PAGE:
You’re thinking of adopting a child. You’re learning as much as you can about the process and the issues. But, you keep coming back to the same question: How will I know when I am ready to take this life-changing step? To answer this question you need to think about why you want to adopt. Your motives can reveal a lot about your readiness. To help you assess them, I have assembled a variety of motives expressed over the years by families that I have worked with. None of these is made-up. Perhaps you will recognize yourself in one-or several. Beside each motive, I have offered my opinion or advice regarding the wisdom of such thinking.
I want to adopt because…. Reasons versus Barb’s advice
I want a playmate for my birth child./ Hire a neighbor’s child.
My religion tells me to reach out to those less fortunate than I. /Put a big donation in the collection plate next Sunday.
My infertility is a constant sadness. It hurts terribly. / Infertility is devastating, but you must understand that adopting does not cure it.
We are quite well off and could give so many things to a child. /Write a check to your favorite children’s charity.
Our marriage is shaky and a child will bring us back together. / It will never happen.
Since we can’t have birth children, I guess there is no difference anyway. /It’s a start, but you need to get past that notion of second best.
We might as well adopt. / No.
Neither is better or worse, but adoptive parenting and birth parenting are really the same, aren’t they? / They ARE different.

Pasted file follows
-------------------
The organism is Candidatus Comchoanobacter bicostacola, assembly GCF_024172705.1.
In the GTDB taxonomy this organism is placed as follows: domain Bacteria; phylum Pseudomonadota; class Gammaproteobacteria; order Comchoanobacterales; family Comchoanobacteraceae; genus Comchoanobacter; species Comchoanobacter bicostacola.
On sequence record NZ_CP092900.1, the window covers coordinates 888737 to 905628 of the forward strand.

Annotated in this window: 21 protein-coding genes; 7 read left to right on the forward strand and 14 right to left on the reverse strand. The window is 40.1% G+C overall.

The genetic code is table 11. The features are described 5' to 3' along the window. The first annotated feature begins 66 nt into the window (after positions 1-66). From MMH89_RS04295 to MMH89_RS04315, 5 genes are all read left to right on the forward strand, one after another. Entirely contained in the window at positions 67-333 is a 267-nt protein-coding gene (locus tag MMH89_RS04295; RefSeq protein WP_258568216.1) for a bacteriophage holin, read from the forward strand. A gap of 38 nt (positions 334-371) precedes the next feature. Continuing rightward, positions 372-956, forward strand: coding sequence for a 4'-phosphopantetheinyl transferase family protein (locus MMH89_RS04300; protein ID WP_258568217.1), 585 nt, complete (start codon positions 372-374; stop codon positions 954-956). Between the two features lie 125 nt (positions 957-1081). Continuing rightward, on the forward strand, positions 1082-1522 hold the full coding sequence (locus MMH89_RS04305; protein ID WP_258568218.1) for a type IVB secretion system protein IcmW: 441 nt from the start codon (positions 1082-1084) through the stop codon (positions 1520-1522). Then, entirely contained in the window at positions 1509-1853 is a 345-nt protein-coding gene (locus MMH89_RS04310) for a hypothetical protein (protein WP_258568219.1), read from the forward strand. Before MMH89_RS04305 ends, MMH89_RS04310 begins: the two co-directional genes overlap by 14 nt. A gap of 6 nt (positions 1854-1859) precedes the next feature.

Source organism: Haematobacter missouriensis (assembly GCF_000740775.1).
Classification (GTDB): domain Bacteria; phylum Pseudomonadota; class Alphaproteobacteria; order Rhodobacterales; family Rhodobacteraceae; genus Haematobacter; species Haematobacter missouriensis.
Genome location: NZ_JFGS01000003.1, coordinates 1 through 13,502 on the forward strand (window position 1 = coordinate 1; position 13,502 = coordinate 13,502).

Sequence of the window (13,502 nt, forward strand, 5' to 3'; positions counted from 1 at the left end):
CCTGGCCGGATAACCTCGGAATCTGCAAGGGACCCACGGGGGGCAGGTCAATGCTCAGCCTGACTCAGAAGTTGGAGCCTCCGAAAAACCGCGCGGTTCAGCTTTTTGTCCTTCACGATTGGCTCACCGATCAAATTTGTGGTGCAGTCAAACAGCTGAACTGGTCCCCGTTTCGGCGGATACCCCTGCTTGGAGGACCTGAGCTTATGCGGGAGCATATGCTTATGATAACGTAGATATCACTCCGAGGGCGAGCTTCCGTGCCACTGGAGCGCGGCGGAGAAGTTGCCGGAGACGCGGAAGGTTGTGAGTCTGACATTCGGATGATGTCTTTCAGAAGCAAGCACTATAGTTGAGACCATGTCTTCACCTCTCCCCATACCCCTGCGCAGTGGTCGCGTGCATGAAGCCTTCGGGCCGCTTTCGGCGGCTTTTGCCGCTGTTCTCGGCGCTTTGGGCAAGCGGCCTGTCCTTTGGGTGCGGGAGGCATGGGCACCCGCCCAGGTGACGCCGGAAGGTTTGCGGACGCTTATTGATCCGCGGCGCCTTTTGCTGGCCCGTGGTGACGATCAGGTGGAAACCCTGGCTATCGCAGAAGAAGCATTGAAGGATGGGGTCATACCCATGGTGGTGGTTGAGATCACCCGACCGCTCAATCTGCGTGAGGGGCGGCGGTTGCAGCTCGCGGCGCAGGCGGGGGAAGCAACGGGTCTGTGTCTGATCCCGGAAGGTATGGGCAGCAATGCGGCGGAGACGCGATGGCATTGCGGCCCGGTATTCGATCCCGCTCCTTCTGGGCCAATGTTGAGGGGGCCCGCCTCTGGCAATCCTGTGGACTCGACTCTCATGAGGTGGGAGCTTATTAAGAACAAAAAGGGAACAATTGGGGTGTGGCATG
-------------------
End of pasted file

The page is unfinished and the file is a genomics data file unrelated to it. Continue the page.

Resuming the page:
I really want to adopt but my husband is ambivalent. He’ll come around once the child is ours. / What if he doesn’t?
I feel so empty inside. A child will fill up that emptiness. /Find a friend.
I just want to cry when I think about all those poor homeless children. I think I’ll take one in. / No child needs pity. / Donate to the missions.
There’s absolutely no child that I couldn’t love./ Ouch! I could show you a few.
I am a teacher (or mental health professional or social worker or doctor) and I am a “pro” at dealing with children. / Being a child professional is a lot different than being someone’s parent.
All these children really need is a lot of love. / I used to think that, too. Now I know better.
I/We just really like kids and want to add one (or more) to our family. I want to be someone’s parent. I know I have a lot to learn but I want to begin. / Yes! Go for it, you’re on the right road.